ABOUT ELIZABETH JAVOR: With over 20 years of experience in sales and management, Elizabeth Javor works as the Director of Sales and Marketing for Outskirts Press. The Sales and Marketing departments are composed of knowledgeable publishing consultants, customer service reps and book marketing specialists; together, they all focus on educating authors on the self-publishing process to help them publish the book of their dreams. Whether you are a professional looking to take your career to the next level with platform-driven non-fiction or a novelist seeking fame, fortune, and/or personal fulfillment, Elizabeth Javor can put you on the right path.

In Your Corner: The Art of the Outline (II)

My last post introduced the concept of outlining as a function of planning your next book. We got so far as to be ready to start looking at specific ways of doing so. My goal isn’t to recommend any specific way, but to present you with a buffet of possibilities you can mix and match between, should you like, or that you can research further into the one or few that appeal to you.


In this section of today’s post, I’m going to highlight some methods that have been thoroughly described elsewhere, with a brief summary description. I highly recommend following the hyperlinks to read the beautiful words and details put together by these phenomenal author advocates!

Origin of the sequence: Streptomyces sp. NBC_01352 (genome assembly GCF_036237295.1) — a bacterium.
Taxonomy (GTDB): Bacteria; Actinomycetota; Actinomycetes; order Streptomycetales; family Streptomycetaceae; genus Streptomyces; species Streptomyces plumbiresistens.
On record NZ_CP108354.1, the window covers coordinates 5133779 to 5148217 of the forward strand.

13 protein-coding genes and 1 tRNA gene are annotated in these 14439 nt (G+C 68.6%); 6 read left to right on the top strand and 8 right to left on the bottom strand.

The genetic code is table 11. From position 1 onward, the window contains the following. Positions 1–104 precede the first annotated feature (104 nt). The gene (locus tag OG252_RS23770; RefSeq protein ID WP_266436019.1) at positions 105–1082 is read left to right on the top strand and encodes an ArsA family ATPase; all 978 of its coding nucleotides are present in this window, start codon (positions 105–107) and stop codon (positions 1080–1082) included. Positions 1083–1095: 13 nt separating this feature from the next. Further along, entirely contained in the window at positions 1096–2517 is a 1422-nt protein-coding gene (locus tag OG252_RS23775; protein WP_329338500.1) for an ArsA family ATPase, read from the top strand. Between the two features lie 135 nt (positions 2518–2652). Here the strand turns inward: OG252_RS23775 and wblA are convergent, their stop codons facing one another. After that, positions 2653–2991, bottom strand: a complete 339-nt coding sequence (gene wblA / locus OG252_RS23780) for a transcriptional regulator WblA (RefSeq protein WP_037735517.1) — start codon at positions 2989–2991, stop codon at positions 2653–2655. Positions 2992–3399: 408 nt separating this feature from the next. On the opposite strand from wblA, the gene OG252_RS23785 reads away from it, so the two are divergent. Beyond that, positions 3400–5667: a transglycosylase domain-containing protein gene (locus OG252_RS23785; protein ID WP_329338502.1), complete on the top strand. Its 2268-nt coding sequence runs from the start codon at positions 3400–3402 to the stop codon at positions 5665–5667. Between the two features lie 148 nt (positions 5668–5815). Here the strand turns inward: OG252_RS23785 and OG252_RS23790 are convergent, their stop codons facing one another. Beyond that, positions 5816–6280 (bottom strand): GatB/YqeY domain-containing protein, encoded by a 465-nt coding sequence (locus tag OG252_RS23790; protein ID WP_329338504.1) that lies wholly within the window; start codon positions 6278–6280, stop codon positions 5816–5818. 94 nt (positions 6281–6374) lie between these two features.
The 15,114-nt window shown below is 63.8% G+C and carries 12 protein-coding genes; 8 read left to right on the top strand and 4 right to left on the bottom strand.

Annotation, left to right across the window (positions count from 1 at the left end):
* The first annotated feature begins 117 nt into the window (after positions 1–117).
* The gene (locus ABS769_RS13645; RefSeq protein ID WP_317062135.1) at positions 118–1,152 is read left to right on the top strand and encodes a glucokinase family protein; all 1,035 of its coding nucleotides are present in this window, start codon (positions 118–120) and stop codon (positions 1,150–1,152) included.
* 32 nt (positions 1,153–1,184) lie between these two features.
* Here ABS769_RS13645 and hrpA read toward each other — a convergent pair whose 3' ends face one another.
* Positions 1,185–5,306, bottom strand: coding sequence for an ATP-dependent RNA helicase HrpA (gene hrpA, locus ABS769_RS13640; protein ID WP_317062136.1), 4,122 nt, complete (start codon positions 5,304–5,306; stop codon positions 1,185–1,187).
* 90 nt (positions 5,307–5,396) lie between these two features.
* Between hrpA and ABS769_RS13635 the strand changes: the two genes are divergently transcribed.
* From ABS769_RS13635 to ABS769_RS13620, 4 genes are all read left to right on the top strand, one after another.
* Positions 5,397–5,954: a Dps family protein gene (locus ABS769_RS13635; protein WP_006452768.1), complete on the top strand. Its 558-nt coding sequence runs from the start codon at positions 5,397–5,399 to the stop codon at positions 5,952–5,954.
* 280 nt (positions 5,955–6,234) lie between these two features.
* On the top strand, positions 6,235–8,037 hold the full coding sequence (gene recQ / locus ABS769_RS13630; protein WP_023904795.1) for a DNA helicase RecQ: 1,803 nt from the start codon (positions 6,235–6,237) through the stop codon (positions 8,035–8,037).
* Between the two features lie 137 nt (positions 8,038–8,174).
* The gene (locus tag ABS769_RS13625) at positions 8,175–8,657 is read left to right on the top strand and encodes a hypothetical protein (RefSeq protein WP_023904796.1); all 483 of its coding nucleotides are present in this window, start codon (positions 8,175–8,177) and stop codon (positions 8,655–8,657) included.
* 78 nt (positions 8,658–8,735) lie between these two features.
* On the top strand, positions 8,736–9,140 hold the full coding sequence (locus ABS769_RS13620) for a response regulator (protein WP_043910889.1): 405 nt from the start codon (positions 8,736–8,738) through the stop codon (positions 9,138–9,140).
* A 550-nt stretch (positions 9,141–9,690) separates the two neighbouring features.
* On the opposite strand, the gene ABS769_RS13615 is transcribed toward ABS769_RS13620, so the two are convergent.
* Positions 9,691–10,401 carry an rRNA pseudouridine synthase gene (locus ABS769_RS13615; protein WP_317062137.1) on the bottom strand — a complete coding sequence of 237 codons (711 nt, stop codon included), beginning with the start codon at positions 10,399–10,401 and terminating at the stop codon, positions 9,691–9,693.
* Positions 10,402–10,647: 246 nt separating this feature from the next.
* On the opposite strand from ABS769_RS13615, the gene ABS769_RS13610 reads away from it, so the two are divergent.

This is probably the simplest and most straightforward possibilities out there, and a great place to start if you’ve never or rarely ever created an outline, and are just dipping your toe into the process. Bullet points are one of the most motivating kinds of information organization systems out there, as there is a great deal of emphasis on streamlining things down to the bare minimum of crucial points. (In that way it is similar to the sticky-note and index card methods, which I get into later on.) Whether you’re working in print and doing a lot of the editing before you even put pen to paper, or if you’re using some kind of word processor that allows for constant reorganization and editing after the fact, there are huge benefits to this system of outlining. It forces an author to focus on the fundamentals: characters, plot architecture, inciting actions, and the basic scaffolding of the book. Whenever I’ve used this method myself (mostly back in my college days, to be honest) I discovered connections and related ideas as I typed them up, and used the COPY + PASTE functions on my laptop frequently to regroup these ideas into clumps that felt right together. The Australian literary magazine Writer’s Edit has broken its recommended “clumps” (my imperfect word, not theirs) to a series of eleven, including timeline and character design and arcs, voice, chapter organization (and reorganization), and how to survive the dreaded “middle.” The article was written by Kyla Bagnall, and is worth tucking away among your many drafting resources.